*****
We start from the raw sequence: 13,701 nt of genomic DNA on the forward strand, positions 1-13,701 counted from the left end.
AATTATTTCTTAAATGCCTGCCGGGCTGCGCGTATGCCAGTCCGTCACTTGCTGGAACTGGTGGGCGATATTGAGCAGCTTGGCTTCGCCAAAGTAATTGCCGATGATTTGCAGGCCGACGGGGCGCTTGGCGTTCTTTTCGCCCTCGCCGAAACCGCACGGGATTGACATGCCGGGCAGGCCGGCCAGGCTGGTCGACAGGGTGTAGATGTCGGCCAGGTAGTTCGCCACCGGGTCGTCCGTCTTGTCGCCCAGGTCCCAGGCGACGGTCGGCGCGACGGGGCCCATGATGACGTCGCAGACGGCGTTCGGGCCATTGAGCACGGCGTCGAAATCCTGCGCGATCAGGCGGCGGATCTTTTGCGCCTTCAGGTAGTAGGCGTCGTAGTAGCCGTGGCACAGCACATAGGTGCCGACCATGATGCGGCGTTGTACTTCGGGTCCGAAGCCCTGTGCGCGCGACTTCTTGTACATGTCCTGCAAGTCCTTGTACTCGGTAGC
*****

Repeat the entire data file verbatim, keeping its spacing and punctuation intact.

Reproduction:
We start from the raw sequence: 13,701 nt of genomic DNA on the forward strand, positions 1-13,701 counted from the left end.
AATTATTTCTTAAATGCCTGCCGGGCTGCGCGTATGCCAGTCCGTCACTTGCTGGAACTGGTGGGCGATATTGAGCAGCTTGGCTTCGCCAAAGTAATTGCCGATGATTTGCAGGCCGACGGGGCGCTTGGCGTTCTTTTCGCCCTCGCCGAAACCGCACGGGATTGACATGCCGGGCAGGCCGGCCAGGCTGGTCGACAGGGTGTAGATGTCGGCCAGGTAGTTCGCCACCGGGTCGTCCGTCTTGTCGCCCAGGTCCCAGGCGACGGTCGGCGCGACGGGGCCCATGATGACGTCGCAGACGGCGTTCGGGCCATTGAGCACGGCGTCGAAATCCTGCGCGATCAGGCGGCGGATCTTTTGCGCCTTCAGGTAGTAGGCGTCGTAGTAGCCGTGGCACAGCACATAGGTGCCGACCATGATGCGGCGTTGTACTTCGGGTCCGAAGCCCTGTGCGCGCGACTTCTTGTACATGTCCTGCAAGTCCTTGTACTCGGTAGC